Impact of COVID-19 on Agriculture

Time to get all of Rural America up to Speed with Broadband

Viewpoints / Beyond the Fencerows September 15, 2017

Credit: iStockPhoto 

By Zippy Duvall

When we start talking about infrastructure improvements, most Americans can easily think of a local highway they’d like to see widened and smoothed out or a nearby bridge that needs upgrading. Farmers and ranchers are no exception when it comes to taking an interest in better roads, railways and waterways: We depend on safe and reliable infrastructure to get our products to market. But in today’s fast-paced global economy, high-speed internet has become just as critical a pathway to customers near and far. That’s why Farm Bureau is urging the administration to address rural America’s broadband needs as it develops its infrastructure improvement plan.

Too often, rural America has been left in the dust when it comes down to actual spending on infrastructure. Communications infrastructure is no different. We’re working to make sure that the administration brings rural America up to speed. Rural communities connect our farmers and ranchers to the rest of the world. The speed and bandwidth of those connections play a part in the efficiency of our nation’s food, fuel and fiber production. It’s hard to believe in today’s digital age, but 39 percent of rural Americans today still lack access to the Federal Communications Commission’s defined broadband speed of at least 25 Mbps/3Mbps. Without those respective download and upload speeds, rural Americans are left behind, unable to stream and share real-time data, images and videos. By comparison, only 4 percent of urban Americans are without that same access.

A lack of access shouldn’t be confused with a lack of demand either. Research shows that the rural broadband industry has boosted our nation’s economy by $24.1 billion and has led to the creation of nearly 70,000 jobs.

Too often, rural America has been left in the dust when it comes down to actual spending on infrastructure.

I recently visited several farms in Maine, where an organic potato seed grower told me that he depends on the internet for 75 percent of his sales. However, he lacks high-speed internet and the cost to bring it to his farm is too high. His ability to benefit from e-commerce is limited.

High-speed internet shouldn’t be a luxury. It has become as basic to daily life and business in the 21st century as electricity became early on in the last century. For most urban and suburban Americans, it’s a given that they can fire up their phones and computers to instantly connect to the world around them.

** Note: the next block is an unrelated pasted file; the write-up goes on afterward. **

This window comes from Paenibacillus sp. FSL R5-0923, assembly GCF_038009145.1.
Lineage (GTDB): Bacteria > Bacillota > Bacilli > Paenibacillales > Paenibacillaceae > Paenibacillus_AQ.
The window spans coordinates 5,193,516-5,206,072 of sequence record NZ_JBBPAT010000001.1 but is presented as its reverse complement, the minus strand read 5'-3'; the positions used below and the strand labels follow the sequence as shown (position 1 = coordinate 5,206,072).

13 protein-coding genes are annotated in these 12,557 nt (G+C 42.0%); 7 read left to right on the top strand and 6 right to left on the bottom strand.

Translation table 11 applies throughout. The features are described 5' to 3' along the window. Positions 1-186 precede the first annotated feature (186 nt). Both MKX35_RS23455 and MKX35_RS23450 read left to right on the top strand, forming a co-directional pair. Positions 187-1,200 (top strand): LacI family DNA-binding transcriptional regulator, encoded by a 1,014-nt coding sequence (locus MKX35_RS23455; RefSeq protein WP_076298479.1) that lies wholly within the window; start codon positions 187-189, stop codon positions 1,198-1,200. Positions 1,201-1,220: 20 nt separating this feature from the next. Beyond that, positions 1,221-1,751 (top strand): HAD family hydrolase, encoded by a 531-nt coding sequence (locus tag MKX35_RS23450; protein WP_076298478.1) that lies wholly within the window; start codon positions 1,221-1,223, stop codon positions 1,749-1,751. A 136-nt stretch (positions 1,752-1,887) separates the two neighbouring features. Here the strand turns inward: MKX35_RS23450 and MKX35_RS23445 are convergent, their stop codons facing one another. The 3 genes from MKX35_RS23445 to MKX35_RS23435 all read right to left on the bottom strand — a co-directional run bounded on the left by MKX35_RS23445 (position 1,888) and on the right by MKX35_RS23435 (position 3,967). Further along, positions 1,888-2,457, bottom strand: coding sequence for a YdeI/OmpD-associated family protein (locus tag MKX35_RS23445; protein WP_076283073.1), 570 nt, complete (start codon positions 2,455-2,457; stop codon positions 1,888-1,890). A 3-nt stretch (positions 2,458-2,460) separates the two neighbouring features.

Today, online tools bring educational programs, health services and business resources right to our doorsteps. This kind of access is especially critical in rural America where folks can be far removed from resources that can improve their way of life and help boost their local economy. A rural entrepreneur in North Carolina can get training to improve her business and reach clients hundreds—even thousands—of miles away. A family living 50 miles from the nearest town in southwestern Idaho can receive a virtual house call from a doctor via video chat. And a farmer on the Kansas prairie can upload field data straight from his farm equipment to analyze his crops and apply just the right amount of fertilizer exactly where it’s needed.

Modern farming has made great strides in the last several decades thanks to developments in precision ag tools and technology. Yet, in the same way a smartphone is nothing more than a mobile phone when it’s not connected to a high-speed wireless network, precision ag equipment cannot reach its full potential without access to broadband in the fields. If we’re going to continue reducing our environmental impact and growing more with less, we must be able to optimize the latest technology to analyze our inputs and yields and connect to resources and services that help make our farms smarter and more sustainable.

Broadband is not a luxury for a farmer who wants to stay competitive in today’s marketplace; it’s a necessity. An urban business wouldn’t go hours, much less a day, without access to high-speed internet. Why are business owners across rural America expected to get by with far less? Getting all of rural America connected to high-speed internet, and the services and opportunities that brings, can strengthen our rural communities and help farmers produce more of the American-grown products we all enjoy.

Zippy Duvall

Vincent “Zippy” Duvall, a poultry, cattle and hay producer from Greene County, Georgia, is the 12th president of the American Farm Bureau Federation.

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